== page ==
When Carofiglio was a prosecutor, he trained the police officers and junior prosecutors he worked with to identify every possible doubt they could think of and address it, through further investigation, expert testimony, or other means. Better them in a conference room than a defense attorney in the courtroom.

The many interesting insights in this session it made me want to read more of Carofiglio’s work and further explore his perspective.

History Mysteries – Part 2

New Orleans-based author Michael H. Rubin attended the Deadly Ink! Conference around the time his historical, The Cottoncrest Curse, was published, and I met him there, then read and reviewed his book. His academic publisher, LSU Press, insisted on historical accuracy of the book’s two time periods, 1893 and the 1960s Civil Rights era. To make sure, they had “a bevy of historians” vet the manuscript. That sounded like a nail-biter to me, because historical events don’t have a single interpretation, and we’re always learning more. Think how, after 3400 years, we’re still making new archaeological discoveries in Egypt!

In the current issue of Mystery Readers Journal, Paul Vidich’s essay, “A Personal Historical Murder Mystery,” struck a chord with me. His novel, The Coldest Warrior, was inspired by the death of his scientist uncle who “jumped or fell” from his 13th floor hotel room in New York City. Only years later did the family learn he’d been given LSD in one of the CIA’s ill-considered experiments. He had several false starts in trying to fictionalize this story, mostly because he was too close to it.

It wasn’t until he took a step back and examined the events not from his family’s point of view, but from that of the CIA officers engaged in—“murder, cover-up, and a power struggle over the repercussions of the case”—could he make headway. Ultimately, the story showed the psychological burdens on them, and Vidich makes the broader point that “Honorable men who work in covert operations inevitably bring some of the darkness into themselves.”

This resonated with me after a failed attempt to write a short story that would bring in highlights from the fascinating (to me) genealogy of my great-great grandmother. Like Vidich, I was much too close to the subject, so I sent an early draft to my editor, Barb Goffman, more than a little embarrassed because I knew it was awful! All the elements that engaged me came out, and a completely different story resulted. It’s “The Unbroken Circle,” published last summer in Pulp Modern. Despite the magazine title, this story is a historical, set in the late 1800s. The editors must have found its evergreen themes of family loyalty and connecting to the past “modern” enough.

A Great Read Needs a Great Reader

Having read several excellent thrillers set in Argentina in the last year, I was excited to see the interview with Alberto Manguel (Glimmer Train #102). Born in Buenos Aires in 1948, Manguel lived in Israel and many other countries. Taking his love of reading to the huge scale, he was the director of the National Library of Argentina, but on an intimate scale, as a teenager he read out loud several times a week to the great Jorge Luis Borges as his eyesight was failing. Manguel (pictured) is now a Canadian citizen.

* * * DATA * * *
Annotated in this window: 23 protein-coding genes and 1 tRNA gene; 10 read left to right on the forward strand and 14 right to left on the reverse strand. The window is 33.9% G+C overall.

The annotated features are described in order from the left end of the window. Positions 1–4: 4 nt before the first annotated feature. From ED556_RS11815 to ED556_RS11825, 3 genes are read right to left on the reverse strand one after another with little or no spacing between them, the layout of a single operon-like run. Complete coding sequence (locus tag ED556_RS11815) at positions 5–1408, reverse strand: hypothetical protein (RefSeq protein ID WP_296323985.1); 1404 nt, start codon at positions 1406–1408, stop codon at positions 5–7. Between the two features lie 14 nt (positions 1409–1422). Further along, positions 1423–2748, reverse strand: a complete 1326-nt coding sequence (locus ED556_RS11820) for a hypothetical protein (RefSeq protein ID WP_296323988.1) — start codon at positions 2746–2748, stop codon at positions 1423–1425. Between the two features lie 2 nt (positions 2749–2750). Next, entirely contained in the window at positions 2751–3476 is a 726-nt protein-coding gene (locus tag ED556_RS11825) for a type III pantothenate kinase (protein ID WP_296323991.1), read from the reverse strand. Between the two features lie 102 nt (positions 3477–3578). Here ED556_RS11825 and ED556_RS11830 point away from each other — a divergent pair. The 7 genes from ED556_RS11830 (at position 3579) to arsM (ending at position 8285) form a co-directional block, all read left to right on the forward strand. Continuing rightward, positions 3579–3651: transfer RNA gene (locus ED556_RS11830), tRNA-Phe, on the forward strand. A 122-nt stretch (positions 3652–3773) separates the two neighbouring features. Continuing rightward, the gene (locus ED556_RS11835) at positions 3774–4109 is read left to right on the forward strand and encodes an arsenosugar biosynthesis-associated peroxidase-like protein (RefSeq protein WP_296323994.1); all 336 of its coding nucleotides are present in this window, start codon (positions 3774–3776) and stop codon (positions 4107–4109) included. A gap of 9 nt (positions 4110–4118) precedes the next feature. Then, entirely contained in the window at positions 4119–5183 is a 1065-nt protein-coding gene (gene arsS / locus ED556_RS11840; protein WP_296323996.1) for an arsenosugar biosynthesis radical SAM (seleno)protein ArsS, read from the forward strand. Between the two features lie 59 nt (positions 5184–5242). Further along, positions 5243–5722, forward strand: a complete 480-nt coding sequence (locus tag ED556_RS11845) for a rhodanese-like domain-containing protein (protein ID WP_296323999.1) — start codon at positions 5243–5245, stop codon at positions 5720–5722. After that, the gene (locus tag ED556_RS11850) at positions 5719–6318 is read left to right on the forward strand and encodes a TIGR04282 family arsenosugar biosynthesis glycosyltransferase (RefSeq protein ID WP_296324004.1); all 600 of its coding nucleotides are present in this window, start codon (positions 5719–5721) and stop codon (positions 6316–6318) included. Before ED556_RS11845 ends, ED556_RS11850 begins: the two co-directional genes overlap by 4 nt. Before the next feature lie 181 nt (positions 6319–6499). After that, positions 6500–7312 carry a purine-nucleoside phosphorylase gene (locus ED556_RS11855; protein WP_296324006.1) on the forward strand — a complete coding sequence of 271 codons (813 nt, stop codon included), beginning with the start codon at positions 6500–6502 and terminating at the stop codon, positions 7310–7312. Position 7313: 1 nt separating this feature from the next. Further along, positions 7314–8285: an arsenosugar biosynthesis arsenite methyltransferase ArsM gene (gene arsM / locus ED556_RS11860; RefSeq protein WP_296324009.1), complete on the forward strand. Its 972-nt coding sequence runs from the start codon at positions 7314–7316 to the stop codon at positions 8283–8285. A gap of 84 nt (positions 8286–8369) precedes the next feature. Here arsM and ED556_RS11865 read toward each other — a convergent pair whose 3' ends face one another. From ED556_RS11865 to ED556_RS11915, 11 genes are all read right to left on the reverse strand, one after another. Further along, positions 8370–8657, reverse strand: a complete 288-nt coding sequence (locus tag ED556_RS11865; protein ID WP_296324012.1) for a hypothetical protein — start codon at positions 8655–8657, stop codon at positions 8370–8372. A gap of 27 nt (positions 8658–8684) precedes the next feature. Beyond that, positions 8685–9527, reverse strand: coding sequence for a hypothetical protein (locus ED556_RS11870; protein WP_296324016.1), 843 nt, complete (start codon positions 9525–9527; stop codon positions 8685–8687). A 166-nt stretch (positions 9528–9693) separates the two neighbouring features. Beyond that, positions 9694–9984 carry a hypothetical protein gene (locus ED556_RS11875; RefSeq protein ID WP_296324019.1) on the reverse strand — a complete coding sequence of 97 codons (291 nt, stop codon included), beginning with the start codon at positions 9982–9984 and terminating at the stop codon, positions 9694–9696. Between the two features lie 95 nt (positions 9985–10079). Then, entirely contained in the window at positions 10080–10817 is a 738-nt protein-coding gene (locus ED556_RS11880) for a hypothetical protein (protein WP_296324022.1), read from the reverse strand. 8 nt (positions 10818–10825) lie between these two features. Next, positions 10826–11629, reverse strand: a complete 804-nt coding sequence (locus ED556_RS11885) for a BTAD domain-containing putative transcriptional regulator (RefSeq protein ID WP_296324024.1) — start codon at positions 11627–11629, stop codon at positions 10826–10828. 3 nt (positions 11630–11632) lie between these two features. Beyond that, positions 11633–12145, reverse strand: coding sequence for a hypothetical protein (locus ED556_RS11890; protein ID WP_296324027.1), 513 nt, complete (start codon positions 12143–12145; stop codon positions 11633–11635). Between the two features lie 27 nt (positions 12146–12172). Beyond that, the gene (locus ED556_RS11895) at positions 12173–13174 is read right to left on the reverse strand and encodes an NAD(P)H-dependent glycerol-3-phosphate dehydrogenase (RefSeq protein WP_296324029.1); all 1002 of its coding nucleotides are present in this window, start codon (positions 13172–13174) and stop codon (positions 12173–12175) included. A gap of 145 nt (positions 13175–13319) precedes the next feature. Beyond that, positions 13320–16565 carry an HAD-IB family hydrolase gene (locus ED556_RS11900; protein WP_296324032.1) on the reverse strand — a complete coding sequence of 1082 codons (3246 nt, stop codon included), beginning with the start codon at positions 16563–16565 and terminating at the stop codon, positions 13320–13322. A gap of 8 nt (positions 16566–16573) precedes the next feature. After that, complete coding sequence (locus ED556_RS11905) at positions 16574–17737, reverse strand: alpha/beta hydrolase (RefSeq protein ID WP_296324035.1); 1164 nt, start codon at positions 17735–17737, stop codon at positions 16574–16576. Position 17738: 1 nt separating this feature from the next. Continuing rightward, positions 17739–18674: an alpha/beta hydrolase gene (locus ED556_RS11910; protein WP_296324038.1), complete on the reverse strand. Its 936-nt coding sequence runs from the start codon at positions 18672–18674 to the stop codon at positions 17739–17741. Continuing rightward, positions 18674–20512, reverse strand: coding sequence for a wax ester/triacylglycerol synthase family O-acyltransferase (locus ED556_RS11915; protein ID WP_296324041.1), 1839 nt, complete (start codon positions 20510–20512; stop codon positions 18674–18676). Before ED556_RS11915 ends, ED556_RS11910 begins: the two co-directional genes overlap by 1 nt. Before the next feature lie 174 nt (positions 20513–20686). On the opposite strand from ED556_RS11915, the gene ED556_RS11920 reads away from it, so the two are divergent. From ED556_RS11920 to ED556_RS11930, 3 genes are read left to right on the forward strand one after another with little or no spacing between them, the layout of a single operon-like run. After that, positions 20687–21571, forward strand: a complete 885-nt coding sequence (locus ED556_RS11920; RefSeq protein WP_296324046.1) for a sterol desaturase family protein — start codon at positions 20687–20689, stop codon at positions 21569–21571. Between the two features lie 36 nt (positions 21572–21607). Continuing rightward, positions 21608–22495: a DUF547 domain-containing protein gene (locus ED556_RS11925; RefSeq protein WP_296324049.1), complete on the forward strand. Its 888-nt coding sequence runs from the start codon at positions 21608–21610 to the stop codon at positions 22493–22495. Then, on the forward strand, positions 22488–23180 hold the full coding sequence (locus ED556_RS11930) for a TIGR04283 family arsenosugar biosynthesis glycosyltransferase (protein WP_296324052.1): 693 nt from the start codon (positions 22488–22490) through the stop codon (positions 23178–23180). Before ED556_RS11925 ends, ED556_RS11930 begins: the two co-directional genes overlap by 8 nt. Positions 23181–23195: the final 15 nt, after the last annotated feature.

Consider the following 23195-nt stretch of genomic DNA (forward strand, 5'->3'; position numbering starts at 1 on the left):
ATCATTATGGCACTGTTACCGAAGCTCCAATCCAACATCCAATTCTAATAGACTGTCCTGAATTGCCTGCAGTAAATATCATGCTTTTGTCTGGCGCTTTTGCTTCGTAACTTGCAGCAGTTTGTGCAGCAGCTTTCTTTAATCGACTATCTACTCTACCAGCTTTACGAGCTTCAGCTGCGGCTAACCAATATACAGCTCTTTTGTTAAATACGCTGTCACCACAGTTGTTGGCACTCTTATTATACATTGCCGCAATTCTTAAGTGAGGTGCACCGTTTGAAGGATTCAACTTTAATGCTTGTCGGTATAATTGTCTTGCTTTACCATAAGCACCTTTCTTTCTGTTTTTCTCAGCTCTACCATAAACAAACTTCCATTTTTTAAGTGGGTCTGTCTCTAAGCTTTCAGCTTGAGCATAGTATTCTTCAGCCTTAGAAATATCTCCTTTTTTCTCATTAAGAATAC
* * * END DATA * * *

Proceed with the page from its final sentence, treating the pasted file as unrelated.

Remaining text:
Everyone who is a reader can admire the love of books that has propelled his career. His first book was put together when he was working for an Italian publishing company. He and his colleague Gianni Guadalupi wrote a travel guide to the cities, lands, and islands that live only in the imaginations of authors and their readers: Shangri-La, Oz, Wonderland, Middleearth and many others. His catholic reading led him to assemble more than twenty anthologies, for which the included authors are undoubtedly grateful. “The impulse was less of writing a book than publicizing what I had read,” he said. Eventually, writing about what he had read became the non-fiction book A History of Reading and many others.

Like most inveterate readers, he said, “experience came to me through stories. Books have always given me the words to name the things that happen. We all know that we can’t see what we don’t know is there.” If imagination is a tool for survival, we tell stories in order to hone that tool and make us of it.

“I think our species has survived through having experiences without having to have the physical experience,” he said. You can link up that thought to the repeated studies showing that reading literary fiction helps builds people’s empathy. (This finding does not apply to popular fiction, which often lacks characters who are “nuanced, unpredictable, and difficult to understand”—you know, as in real life.).

Most of Manguel’s books were written in English, which was his first language, followed by German. He didn’t learn Spanish until he was eight. “When I learned Spanish, I was introduced to another way of thinking. I’ve always believed that languages dictate your thoughts and allow you to think certain things,” and language studies bear out his view.